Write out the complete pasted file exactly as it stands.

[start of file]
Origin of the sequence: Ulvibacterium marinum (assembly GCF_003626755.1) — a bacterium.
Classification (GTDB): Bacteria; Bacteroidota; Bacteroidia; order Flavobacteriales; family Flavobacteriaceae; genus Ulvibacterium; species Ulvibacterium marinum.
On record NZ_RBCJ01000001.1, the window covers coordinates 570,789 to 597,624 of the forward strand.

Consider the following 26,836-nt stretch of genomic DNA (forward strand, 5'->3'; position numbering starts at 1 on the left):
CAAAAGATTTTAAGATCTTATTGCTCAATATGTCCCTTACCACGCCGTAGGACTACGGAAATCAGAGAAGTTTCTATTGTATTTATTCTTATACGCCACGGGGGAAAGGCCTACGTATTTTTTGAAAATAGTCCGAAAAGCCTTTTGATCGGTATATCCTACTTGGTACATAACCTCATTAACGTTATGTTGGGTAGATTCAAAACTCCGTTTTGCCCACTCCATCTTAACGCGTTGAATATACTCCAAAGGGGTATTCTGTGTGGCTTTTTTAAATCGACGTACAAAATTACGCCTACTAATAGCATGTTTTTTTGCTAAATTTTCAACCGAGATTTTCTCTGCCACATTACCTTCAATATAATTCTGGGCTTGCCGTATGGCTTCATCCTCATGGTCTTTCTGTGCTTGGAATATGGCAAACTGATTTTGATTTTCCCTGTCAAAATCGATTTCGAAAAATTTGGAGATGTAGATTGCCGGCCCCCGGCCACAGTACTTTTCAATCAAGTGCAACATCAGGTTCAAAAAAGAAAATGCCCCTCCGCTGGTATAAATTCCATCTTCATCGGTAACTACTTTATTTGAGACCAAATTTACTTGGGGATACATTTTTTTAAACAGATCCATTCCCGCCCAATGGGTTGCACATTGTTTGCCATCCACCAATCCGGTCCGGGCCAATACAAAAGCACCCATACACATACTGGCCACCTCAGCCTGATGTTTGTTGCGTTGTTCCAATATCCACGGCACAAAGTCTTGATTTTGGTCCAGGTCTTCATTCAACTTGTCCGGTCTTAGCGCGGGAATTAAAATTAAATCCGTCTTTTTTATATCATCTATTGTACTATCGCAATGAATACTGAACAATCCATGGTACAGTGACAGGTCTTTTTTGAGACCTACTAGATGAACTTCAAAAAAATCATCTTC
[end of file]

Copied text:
Origin of the sequence: Ulvibacterium marinum (assembly GCF_003626755.1) — a bacterium.
Classification (GTDB): Bacteria; Bacteroidota; Bacteroidia; order Flavobacteriales; family Flavobacteriaceae; genus Ulvibacterium; species Ulvibacterium marinum.
On record NZ_RBCJ01000001.1, the window covers coordinates 570,789 to 597,624 of the forward strand.

Consider the following 26,836-nt stretch of genomic DNA (forward strand, 5'->3'; position numbering starts at 1 on the left):
CAAAAGATTTTAAGATCTTATTGCTCAATATGTCCCTTACCACGCCGTAGGACTACGGAAATCAGAGAAGTTTCTATTGTATTTATTCTTATACGCCACGGGGGAAAGGCCTACGTATTTTTTGAAAATAGTCCGAAAAGCCTTTTGATCGGTATATCCTACTTGGTACATAACCTCATTAACGTTATGTTGGGTAGATTCAAAACTCCGTTTTGCCCACTCCATCTTAACGCGTTGAATATACTCCAAAGGGGTATTCTGTGTGGCTTTTTTAAATCGACGTACAAAATTACGCCTACTAATAGCATGTTTTTTTGCTAAATTTTCAACCGAGATTTTCTCTGCCACATTACCTTCAATATAATTCTGGGCTTGCCGTATGGCTTCATCCTCATGGTCTTTCTGTGCTTGGAATATGGCAAACTGATTTTGATTTTCCCTGTCAAAATCGATTTCGAAAAATTTGGAGATGTAGATTGCCGGCCCCCGGCCACAGTACTTTTCAATCAAGTGCAACATCAGGTTCAAAAAAGAAAATGCCCCTCCGCTGGTATAAATTCCATCTTCATCGGTAACTACTTTATTTGAGACCAAATTTACTTGGGGATACATTTTTTTAAACAGATCCATTCCCGCCCAATGGGTTGCACATTGTTTGCCATCCACCAATCCGGTCCGGGCCAATACAAAAGCACCCATACACATACTGGCCACCTCAGCCTGATGTTTGTTGCGTTGTTCCAATATCCACGGCACAAAGTCTTGATTTTGGTCCAGGTCTTCATTCAACTTGTCCGGTCTTAGCGCGGGAATTAAAATTAAATCCGTCTTTTTTATATCATCTATTGTACTATCGCAATGAATACTGAACAATCCATGGTACAGTGACAGGTCTTTTTTGAGACCTACTAGATGAACTTCAAAAAAATCATCTTC